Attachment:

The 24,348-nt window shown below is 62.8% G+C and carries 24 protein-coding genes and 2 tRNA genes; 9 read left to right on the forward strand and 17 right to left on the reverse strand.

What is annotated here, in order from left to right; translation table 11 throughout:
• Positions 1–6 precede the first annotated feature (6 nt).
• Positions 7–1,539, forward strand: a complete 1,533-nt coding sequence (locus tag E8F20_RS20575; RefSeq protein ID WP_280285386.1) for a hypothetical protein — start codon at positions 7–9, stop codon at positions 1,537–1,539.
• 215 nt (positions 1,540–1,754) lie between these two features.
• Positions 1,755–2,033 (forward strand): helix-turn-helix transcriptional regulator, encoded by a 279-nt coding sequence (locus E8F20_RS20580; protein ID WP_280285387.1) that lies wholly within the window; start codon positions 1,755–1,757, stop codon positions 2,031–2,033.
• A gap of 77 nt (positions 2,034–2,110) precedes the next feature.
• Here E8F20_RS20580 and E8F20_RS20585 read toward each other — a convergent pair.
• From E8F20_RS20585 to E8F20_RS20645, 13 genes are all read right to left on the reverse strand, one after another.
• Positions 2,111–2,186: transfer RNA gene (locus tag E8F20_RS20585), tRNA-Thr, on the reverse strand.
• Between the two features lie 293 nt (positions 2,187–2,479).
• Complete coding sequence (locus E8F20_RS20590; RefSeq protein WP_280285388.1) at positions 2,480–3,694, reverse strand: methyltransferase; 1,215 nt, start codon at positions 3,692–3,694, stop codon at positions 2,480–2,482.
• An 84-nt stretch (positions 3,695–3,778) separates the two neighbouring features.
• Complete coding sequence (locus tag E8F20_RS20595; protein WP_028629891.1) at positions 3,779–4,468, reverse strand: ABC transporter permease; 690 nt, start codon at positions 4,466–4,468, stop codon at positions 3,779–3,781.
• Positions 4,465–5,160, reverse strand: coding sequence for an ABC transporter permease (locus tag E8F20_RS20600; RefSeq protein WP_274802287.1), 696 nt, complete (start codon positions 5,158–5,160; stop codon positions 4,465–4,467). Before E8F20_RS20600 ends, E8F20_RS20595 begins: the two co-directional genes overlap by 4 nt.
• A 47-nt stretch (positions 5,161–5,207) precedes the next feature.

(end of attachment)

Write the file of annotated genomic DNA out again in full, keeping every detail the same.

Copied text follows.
The 24,348-nt window shown below is 62.8% G+C and carries 24 protein-coding genes and 2 tRNA genes; 9 read left to right on the forward strand and 17 right to left on the reverse strand.

What is annotated here, in order from left to right; translation table 11 throughout:
• Positions 1–6 precede the first annotated feature (6 nt).
• Positions 7–1,539, forward strand: a complete 1,533-nt coding sequence (locus tag E8F20_RS20575; RefSeq protein ID WP_280285386.1) for a hypothetical protein — start codon at positions 7–9, stop codon at positions 1,537–1,539.
• 215 nt (positions 1,540–1,754) lie between these two features.
• Positions 1,755–2,033 (forward strand): helix-turn-helix transcriptional regulator, encoded by a 279-nt coding sequence (locus E8F20_RS20580; protein ID WP_280285387.1) that lies wholly within the window; start codon positions 1,755–1,757, stop codon positions 2,031–2,033.
• A gap of 77 nt (positions 2,034–2,110) precedes the next feature.
• Here E8F20_RS20580 and E8F20_RS20585 read toward each other — a convergent pair.
• From E8F20_RS20585 to E8F20_RS20645, 13 genes are all read right to left on the reverse strand, one after another.
• Positions 2,111–2,186: transfer RNA gene (locus tag E8F20_RS20585), tRNA-Thr, on the reverse strand.
• Between the two features lie 293 nt (positions 2,187–2,479).
• Complete coding sequence (locus E8F20_RS20590; RefSeq protein WP_280285388.1) at positions 2,480–3,694, reverse strand: methyltransferase; 1,215 nt, start codon at positions 3,692–3,694, stop codon at positions 2,480–2,482.
• An 84-nt stretch (positions 3,695–3,778) separates the two neighbouring features.
• Complete coding sequence (locus tag E8F20_RS20595; protein WP_028629891.1) at positions 3,779–4,468, reverse strand: ABC transporter permease; 690 nt, start codon at positions 4,466–4,468, stop codon at positions 3,779–3,781.
• Positions 4,465–5,160, reverse strand: coding sequence for an ABC transporter permease (locus tag E8F20_RS20600; RefSeq protein WP_274802287.1), 696 nt, complete (start codon positions 5,158–5,160; stop codon positions 4,465–4,467). Before E8F20_RS20600 ends, E8F20_RS20595 begins: the two co-directional genes overlap by 4 nt.
• A 47-nt stretch (positions 5,161–5,207) precedes the next feature.